Moreover, new tests made by ConsumerLab.com found most protein powders, shakes, and drinks were contaminated with lead (6 to 18 mcg per day). These products are used for body building, meal replacement, sports recovery/endurance, and dieting. Todd Cooperman, President of ConsumerLab.com, states adults need about 60 grams of protein per day and more if physically active. 

Most vendors that sell whey protein supplements which have industrial food additives as ingredients including mineral casseinate, whey protein concentrate, powdered oils, thickeners, and synthetic sweeteners. It is clear from the ingredients of these supplements that such ready-to-drink products are made similar to junk foods.   

These similarities to junk food are particularly noteworthy for a product that is targeted to health conscious consumers as a supplement to vigorous exercise. 

DAMAGES FROM HIGH TEMP PROCESSING

           A lot of whey protein products are manufactured with heat processes such as pasteurization, ion exchange, hydrolysis or hydroxylation of whey protein, and high-temperature drying. This high temperature processing denatures the fragile natural ingredients of whey protein. It literally kills good enzymes, bacteria and other pro-biotics.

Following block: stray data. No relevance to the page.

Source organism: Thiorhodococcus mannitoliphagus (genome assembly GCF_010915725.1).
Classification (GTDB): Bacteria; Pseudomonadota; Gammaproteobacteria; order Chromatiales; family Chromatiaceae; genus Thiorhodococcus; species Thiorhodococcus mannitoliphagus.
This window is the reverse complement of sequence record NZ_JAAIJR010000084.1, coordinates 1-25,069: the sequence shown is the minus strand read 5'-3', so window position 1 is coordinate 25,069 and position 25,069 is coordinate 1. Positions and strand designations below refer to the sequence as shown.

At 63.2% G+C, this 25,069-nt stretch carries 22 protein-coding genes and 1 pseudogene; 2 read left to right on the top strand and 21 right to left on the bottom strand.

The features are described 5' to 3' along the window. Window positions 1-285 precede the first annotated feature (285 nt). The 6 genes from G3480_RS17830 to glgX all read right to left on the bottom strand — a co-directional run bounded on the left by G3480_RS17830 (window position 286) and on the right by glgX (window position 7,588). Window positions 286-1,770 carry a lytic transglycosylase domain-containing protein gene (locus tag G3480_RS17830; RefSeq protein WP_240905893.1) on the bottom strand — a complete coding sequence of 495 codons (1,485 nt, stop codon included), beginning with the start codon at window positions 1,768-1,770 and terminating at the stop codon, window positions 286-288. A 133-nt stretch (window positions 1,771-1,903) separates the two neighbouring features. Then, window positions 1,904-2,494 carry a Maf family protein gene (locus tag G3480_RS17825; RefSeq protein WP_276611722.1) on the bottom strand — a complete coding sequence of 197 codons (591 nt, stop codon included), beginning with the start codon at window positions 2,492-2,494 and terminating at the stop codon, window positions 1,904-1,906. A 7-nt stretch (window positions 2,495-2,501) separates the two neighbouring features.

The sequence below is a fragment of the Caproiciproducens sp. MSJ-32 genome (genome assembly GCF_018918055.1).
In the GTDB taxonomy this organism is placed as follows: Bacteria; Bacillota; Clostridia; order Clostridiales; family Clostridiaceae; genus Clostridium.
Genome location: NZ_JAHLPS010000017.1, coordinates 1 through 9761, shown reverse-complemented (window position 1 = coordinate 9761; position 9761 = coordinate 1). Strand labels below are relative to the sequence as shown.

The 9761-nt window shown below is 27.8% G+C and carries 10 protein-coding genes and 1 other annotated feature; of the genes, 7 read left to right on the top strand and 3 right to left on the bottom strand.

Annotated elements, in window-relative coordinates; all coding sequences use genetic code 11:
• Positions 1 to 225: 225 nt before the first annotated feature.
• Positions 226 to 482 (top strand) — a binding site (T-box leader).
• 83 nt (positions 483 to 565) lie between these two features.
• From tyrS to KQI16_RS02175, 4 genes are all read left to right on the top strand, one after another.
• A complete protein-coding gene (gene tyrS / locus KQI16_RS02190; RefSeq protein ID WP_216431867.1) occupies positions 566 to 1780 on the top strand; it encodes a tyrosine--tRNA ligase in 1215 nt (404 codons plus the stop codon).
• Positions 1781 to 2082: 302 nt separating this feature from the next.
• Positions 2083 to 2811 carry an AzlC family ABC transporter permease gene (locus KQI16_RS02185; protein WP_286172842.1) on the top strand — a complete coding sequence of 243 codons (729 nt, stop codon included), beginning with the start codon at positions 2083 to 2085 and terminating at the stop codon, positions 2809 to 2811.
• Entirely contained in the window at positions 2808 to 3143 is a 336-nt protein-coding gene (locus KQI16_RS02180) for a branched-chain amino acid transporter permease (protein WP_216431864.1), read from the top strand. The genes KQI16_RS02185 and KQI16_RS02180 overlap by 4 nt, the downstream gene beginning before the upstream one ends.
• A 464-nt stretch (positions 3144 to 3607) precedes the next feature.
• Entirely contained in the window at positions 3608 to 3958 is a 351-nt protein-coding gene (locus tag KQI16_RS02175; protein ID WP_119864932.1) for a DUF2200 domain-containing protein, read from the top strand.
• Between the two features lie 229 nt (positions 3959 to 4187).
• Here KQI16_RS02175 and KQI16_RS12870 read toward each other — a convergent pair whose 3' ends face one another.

Denatured whey proteins are made using higher temperatures. It goes through acidifying process which changes the pH level of milk. This causes structural changes and denatures the milk.

            This creates unhealthy products that could cause proteins to be deformed into unnatural shapes which are not recognized by the body. Proteins are broken into free amino acids where enzymes are destroyed and the immune system benefits of raw milk are eliminated. 

        The reason that most commercial whey proteins are denatured is that it is cheaper (and most consumers aren’t aware of the implications of this shortcut).  By using cheaper “industrial milk” from unhealthy cows (cows raised on grains, anti-biotics and/or steroids), they have to ultra-pasteurize the milk to kill the dangerous micro-organisms that often are found in the milk of unhealthy cows (Michael Pollan’s books are great sources to learn more about the problems with animal products from industrial farms).